It’s not just about animal protein anymore. Culinary schools train emerging chefs to cook with alternative sources of protein. Restaurants offer these proteins on their menus. Find out how beans and lentils, tofu, tempeh, and seitan can be used to pack that protein punch while pleasing your palate.
Lentils and beans. These legumes, and others like chickpeas, black beans, and pinto beans, are great sources of protein. They also provide ample amounts of fiber and they’re gentle on the wallet. They can easily be the star of an entrée dish or an appetizer. They can be pureed for soups and sauces. Cooked or raw, they add texture to any dish. Just know that they’re also carbohydrate-rich.
Tofu. This Asian staple has been around for 2,000 years and with good reason. It’s highly versatile and absorbs other flavors easily, making it easy to cook with. It comes in hard and soft varieties. It can be used raw in salads or it can be steamed, baked, even fried.
Tempeh. This high-protein meat alternative is made from fermented soy beans. It has a nutty flavor but can be rather bland. You’ll want to marinade it before cooking. It’s been widely used in Indonesia and Thailand.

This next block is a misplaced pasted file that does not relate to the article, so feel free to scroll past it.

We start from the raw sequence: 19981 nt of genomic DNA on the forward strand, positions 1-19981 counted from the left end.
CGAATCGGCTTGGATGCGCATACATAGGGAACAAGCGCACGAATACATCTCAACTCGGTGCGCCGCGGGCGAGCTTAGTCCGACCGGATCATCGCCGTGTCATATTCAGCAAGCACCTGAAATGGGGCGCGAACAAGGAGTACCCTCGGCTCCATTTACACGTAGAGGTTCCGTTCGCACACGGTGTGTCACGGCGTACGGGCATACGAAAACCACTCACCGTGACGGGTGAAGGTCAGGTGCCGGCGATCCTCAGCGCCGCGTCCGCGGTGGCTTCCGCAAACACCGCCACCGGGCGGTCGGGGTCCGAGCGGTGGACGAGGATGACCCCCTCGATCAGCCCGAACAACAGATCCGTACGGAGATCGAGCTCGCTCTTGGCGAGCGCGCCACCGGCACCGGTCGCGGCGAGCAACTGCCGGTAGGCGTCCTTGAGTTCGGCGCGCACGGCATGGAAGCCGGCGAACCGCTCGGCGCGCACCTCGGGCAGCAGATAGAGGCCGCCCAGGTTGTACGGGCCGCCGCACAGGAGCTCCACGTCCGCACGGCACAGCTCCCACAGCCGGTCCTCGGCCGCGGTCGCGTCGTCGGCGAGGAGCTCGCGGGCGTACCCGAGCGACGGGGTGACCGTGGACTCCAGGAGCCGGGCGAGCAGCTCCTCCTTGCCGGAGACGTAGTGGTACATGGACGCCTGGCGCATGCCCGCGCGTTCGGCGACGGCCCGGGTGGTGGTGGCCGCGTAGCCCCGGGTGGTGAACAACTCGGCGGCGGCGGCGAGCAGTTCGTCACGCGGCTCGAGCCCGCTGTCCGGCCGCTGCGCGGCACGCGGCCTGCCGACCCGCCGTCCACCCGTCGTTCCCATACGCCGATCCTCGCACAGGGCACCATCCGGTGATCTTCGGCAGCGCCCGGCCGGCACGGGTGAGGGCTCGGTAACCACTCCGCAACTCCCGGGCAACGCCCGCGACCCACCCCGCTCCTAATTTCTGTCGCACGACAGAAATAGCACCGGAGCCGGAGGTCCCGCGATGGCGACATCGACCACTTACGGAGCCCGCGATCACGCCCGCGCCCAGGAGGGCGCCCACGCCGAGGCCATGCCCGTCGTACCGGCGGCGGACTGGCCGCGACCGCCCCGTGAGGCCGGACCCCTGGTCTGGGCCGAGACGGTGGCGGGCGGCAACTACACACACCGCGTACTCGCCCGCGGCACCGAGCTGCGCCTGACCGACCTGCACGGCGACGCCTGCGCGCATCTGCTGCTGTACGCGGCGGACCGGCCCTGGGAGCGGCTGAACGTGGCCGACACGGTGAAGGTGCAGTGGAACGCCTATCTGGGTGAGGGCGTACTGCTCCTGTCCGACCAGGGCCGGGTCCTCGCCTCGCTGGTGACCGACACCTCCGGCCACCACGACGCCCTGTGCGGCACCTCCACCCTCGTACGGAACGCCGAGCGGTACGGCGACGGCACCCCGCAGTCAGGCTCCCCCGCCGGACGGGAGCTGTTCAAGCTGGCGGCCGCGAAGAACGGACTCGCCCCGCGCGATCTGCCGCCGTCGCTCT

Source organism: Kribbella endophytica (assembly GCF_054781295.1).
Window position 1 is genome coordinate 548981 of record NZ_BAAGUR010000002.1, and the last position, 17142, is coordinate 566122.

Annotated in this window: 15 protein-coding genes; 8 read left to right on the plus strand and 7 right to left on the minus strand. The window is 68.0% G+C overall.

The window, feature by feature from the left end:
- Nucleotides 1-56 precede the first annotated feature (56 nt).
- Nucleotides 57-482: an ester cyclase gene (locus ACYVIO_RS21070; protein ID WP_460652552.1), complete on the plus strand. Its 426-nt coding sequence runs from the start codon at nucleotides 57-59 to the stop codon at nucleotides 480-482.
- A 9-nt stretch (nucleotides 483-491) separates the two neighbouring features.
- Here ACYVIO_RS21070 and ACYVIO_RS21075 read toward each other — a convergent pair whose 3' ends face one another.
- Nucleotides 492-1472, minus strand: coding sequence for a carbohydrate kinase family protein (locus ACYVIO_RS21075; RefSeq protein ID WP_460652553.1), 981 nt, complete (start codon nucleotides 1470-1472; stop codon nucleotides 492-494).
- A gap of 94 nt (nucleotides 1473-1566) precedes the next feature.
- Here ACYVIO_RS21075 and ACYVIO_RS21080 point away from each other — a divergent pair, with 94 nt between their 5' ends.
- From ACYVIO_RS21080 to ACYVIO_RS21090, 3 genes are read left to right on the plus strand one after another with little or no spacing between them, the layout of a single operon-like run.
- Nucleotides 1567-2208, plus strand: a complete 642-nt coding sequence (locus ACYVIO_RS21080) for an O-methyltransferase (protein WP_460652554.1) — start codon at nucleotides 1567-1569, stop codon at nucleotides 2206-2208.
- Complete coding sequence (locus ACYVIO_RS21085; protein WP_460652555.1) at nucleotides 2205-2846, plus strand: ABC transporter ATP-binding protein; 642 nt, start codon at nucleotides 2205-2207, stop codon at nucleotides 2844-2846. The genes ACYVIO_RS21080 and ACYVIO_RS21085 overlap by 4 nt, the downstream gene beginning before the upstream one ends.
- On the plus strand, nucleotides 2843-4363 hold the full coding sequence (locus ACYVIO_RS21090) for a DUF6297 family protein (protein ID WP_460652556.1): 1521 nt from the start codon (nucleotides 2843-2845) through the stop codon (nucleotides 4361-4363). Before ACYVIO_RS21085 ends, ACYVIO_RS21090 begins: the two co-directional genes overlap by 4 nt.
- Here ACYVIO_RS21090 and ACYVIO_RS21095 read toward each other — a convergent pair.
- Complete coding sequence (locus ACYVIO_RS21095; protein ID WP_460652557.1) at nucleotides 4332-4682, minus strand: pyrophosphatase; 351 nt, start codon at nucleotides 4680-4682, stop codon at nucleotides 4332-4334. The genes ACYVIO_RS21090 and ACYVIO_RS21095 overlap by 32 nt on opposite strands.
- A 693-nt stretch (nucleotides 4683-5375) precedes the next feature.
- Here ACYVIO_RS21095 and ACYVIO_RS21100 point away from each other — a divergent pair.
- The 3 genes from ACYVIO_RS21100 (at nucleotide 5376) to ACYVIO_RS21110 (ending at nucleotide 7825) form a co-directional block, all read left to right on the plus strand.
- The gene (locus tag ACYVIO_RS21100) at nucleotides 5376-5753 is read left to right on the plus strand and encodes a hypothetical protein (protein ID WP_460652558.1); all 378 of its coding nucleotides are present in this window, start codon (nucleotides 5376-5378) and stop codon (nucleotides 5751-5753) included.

Seitan. This vegetable protein offers 20 to 30 grams of protein in just a four-ounce portion. It’s actually made from wheat and its texture resembles wheat. Use in recipes just as you would meat. Its versatility will meet the challenge.
Other high-protein sources you may not know have protein
- Soy. Low in fact, soy offers health benefits that could include lowering risk of heart disease and other conditions.
- Nuts. Raw, roasted, or ground, almonds and other nuts give a high-protein crunch to your dishes without adding extra carbohydrates.
- Yogurt. Nutritionists often recommend yogurt as a pre-workout snack exactly because it offers a combination of protein and carbohydrate. It also comes these days in a dizzying array of varieties. Buy it plain, Greek or regular, and add your own fruit or other toppings. Use it for sauces and dressings, too, and to top off that baked potato instead of butter and sour cream.
- Cheese. With so many varieties to choose from, you can easily mix protein-rich cheese with soups, salads, sandwiches. Beware, however, of the fat content. Goat cheese, feta cheese, and bleu cheese are good choices, because a little goes a long way.
- Quinoa. High in protein and iron, this grain has gained popularity in the past few years. It offers a nutty flavor and plenty of texture to fill you up.
- Broccoli. Among vegetables, broccoli is one of the best choices for protein.